Picking up the threads from last week’s bonus track, the first song this week also has a Scottish theme – and, in celebration of it also being December, this is a Christmas song – certainly heartfelt, if perhaps a little ‘tired and emotional’ lyrics; a strong arrangement and beautiful playing; a tumbler with a halfway-indecent measure of whisky sitting atop the piano (metaphorically speaking); and terrifically supportive, and gently under-stated, backing vocals from the marvellous Karine Polwart. It even has a brass band. Of course it does – it’s a proper Christmas song. Here’s Ross Wilson, from Blue Rose Code, with his own ‘(I Wish You) Peace in Your Heart’:
This is another that came to me via ‘Keep Going Together’, the lockdown blog of Perth’s Horsecross Arts. The blog has been set up to provide daily posts celebrating the music and arts brought to the good folk of Perthshire by Perth Theatre and Perth Concert Hall as a means of staying connected during shutdown, with the specific intention of creating moments of culture and community for people to share.
The tune was intended to be Day One in an advent calendar featuring some of the many quality artists celebrated by Showcase Scotland Expo – hence the somewhat cheesy intro to the video. This was a great idea even if somewhat under-played ever since: I can’t find any reference to it otherwise on Showcase Scotland Expo’s own website and its YouTube channel is curiously under-subscribed (perhaps as a result of it having absolutely no content). Oh well.
If it stays 1 December for the rest of the month, at least this might give me a bit more time to do my online lockdown shopping – but, if not, this is a warming tune which, joking apart, reminds us of the importance when we are isolated from one another of telling our loved ones that we love them, not least as a way of bringing peace where there are unrested souls.
The second song this week is by East Reading’s own Thomas (Tom these days, it seems, perhaps with a view to the YouTube market) Sanders, formerly of Maiden Erlegh comp and then Pete and The Pirates and still of Teleman, whose ‘Düsseldorf‘ is one of the great tracks of the 2010s. Four years on, Thomas still has that wistful, wonderfully vulnerable, high register voice and ability to write perceptive lyrics, here with words of gentle admonition to his daughter that the world can be a tough place especially if, once we grow into adults, we continue selfishly to regard ourselves as the centre of it.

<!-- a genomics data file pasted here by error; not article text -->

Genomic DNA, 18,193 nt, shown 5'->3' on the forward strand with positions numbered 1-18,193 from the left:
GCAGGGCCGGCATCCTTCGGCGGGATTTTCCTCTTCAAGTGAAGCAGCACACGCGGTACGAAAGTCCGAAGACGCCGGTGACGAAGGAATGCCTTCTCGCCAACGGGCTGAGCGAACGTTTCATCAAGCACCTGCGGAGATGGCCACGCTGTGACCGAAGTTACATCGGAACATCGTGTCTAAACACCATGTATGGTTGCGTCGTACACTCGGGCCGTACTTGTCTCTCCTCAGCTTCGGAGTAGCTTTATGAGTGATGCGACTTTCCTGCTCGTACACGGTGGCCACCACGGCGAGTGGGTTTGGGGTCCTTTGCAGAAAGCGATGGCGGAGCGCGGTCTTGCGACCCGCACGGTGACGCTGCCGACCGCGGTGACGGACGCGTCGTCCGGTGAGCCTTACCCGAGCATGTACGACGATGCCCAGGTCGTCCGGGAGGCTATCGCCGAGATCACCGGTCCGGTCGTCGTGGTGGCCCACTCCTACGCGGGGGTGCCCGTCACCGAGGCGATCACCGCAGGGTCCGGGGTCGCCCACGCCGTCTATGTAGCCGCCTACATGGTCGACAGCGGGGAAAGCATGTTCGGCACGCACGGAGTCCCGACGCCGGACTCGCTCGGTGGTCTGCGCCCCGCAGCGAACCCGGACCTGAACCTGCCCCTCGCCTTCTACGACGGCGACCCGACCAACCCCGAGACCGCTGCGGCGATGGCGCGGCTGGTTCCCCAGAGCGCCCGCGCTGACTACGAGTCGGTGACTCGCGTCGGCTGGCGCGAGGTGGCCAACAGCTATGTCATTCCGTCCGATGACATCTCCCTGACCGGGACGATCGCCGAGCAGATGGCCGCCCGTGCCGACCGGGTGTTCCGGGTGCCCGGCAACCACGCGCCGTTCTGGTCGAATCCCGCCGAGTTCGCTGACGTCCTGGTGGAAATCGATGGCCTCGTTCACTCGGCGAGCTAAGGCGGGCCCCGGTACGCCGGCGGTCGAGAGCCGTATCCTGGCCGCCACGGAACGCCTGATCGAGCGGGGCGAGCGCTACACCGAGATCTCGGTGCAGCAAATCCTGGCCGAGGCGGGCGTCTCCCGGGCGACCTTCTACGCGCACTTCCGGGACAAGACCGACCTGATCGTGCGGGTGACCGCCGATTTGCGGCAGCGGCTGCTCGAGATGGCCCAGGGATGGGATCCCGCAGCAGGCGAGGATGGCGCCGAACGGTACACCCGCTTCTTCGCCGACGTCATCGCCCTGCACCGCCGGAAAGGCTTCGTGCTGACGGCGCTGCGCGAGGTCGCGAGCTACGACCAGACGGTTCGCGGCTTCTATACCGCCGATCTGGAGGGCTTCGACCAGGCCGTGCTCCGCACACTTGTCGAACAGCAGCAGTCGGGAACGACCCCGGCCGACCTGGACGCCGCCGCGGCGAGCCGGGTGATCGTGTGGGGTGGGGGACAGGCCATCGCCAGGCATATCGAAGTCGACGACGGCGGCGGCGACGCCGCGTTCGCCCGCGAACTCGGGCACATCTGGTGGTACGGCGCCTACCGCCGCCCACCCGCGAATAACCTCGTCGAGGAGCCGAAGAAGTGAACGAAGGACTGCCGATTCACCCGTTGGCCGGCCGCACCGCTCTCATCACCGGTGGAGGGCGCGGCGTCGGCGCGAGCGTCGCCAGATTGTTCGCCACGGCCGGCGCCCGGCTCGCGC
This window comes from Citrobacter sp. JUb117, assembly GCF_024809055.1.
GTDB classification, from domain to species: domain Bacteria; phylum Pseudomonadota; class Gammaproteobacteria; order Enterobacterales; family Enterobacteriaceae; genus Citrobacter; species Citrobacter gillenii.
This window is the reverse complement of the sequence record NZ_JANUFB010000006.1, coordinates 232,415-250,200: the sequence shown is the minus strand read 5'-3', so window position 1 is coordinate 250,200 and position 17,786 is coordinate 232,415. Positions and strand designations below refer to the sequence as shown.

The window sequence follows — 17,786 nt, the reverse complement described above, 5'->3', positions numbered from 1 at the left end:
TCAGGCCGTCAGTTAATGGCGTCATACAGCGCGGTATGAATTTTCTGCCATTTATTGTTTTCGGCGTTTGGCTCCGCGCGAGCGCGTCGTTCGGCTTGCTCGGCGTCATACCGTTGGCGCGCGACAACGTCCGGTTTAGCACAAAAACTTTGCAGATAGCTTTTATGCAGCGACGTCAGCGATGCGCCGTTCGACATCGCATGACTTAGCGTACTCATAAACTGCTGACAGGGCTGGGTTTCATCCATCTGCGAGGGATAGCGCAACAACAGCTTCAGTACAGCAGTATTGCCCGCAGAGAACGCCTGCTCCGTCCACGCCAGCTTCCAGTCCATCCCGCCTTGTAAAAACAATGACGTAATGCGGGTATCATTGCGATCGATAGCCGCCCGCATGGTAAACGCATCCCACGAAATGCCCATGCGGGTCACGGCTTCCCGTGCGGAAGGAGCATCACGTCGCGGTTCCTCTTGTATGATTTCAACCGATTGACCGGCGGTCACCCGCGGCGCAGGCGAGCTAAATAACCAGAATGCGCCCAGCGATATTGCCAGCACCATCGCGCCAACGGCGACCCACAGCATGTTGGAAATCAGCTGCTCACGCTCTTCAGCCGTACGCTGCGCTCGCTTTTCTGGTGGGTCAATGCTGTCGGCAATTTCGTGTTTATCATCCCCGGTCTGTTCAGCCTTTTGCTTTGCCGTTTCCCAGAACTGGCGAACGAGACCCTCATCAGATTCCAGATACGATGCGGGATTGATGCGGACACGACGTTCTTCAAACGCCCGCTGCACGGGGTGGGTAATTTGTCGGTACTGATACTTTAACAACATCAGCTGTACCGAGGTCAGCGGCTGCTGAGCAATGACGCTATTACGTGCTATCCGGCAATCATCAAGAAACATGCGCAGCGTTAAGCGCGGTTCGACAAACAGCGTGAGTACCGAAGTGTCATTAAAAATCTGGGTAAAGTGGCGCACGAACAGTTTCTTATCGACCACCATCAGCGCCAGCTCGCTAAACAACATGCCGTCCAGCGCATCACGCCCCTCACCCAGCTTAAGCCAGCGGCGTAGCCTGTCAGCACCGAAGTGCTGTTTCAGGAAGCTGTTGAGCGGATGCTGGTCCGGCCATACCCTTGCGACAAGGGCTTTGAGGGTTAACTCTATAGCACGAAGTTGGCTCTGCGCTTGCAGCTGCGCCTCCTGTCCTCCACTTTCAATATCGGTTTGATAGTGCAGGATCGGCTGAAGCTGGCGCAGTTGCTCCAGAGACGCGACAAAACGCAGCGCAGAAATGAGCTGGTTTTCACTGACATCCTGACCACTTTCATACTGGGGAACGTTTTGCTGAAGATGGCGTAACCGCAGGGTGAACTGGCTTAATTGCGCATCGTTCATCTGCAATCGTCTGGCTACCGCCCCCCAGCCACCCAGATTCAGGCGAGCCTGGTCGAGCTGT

‘Little Human’ has been out since August, coincident exactly with me starting this series of posts, and it’s taken me a while to get around to it. However, Only Magic, the album from which ‘Little Human’ is the lead single, came out last Friday and you can pick it up directly via Thomas’s bandcamp – including on limited edition tropical pearl vinyl. And if that doesn’t grab you – well, I’ve got plenty more still up my sleeve 😉
Thomas Sanders – and his bands – has long been championed by BBC 6Music’s Marc Riley, on whose show on Thursday last week Thomas played a ‘live’ session (available for another three weeks or so – and hence the reason for getting around to it now). Three tracks for Marc Riley, plus another later on for Gideon Coe, has been a staple of my listening diet for around ten years now and it’s introduced me to a number of terrific acts, Teleman among them alongside others I’ve also featured during this series. It was great to hear Thomas, in a kind of interview in partial replacement of Marc’s informed, engaged and always enthusiastic chats with the bands featured on the show, also reminisce on Thursday about Reading’s live music venue The Rising Sun (RIP).
It’s fair to say that some of the station presenters have fared better than others during lockdown and Marc is clearly sorely missing the opportunity to get to gigs, discover new live music and to chat to bands. However, the sheer dedication of all of them to continue bringing music to us, recording shows in isolation in their spare bedrooms and sheds, is always to be applauded so this week’s post is dedicated to Marc, Gid, Craig Charles, Cerys Matthews, Tom Robinson and all the 6Music presenters and backroom production staff including, indeed, the channel’s social media team. Cheers everyone.
Finally, by special request, and taking us also back to the message in the song at the top of the post, this week’s bonus track is perhaps the earliest example of a track recorded in and for people in lockdown faced with the threat of this virus; and is posted here in celebration of the return last week of fans to football stadiums and, in particular, of a 2-0 win on Saturday for the mighty Royals, keeping us nicely in contention. Come on URZ! Altogether now: